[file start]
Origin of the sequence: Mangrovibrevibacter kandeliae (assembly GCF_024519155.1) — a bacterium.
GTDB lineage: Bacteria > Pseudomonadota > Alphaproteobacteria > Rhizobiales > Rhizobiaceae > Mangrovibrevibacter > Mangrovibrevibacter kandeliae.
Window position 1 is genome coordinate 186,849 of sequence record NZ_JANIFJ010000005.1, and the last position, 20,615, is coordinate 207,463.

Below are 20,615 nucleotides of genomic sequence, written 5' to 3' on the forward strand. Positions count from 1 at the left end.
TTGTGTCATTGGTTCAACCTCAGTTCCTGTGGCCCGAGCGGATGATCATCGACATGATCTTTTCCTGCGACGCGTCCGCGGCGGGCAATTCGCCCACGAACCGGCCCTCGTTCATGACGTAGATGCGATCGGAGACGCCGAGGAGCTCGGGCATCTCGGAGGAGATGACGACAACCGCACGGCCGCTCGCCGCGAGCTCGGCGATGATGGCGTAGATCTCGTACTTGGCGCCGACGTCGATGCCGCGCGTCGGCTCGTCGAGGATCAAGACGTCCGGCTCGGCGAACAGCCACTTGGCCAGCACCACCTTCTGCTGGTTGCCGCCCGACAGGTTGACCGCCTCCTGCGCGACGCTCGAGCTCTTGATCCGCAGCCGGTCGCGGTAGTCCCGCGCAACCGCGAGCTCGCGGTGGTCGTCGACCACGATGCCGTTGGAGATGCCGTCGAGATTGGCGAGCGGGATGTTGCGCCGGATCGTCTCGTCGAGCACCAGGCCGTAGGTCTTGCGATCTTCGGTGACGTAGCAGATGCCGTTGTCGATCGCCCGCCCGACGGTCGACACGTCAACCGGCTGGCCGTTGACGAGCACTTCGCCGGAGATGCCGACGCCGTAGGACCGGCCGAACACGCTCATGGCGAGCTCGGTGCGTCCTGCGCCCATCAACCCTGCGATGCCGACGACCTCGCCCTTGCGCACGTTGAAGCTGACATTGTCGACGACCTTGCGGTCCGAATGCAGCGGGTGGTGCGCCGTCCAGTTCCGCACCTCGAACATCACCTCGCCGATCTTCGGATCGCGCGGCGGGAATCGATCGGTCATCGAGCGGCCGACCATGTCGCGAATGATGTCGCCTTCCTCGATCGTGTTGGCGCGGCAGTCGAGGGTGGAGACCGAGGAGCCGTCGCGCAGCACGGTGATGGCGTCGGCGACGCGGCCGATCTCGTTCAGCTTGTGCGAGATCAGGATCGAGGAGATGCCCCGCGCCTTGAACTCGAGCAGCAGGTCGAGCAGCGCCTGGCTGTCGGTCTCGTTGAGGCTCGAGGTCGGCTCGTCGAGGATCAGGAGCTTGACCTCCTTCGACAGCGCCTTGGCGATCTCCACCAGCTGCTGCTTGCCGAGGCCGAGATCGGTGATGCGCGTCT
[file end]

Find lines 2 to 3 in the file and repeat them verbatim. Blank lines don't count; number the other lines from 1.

GTDB lineage: Bacteria > Pseudomonadota > Alphaproteobacteria > Rhizobiales > Rhizobiaceae > Mangrovibrevibacter > Mangrovibrevibacter kandeliae.
Window position 1 is genome coordinate 186,849 of sequence record NZ_JANIFJ010000005.1, and the last position, 20,615, is coordinate 207,463.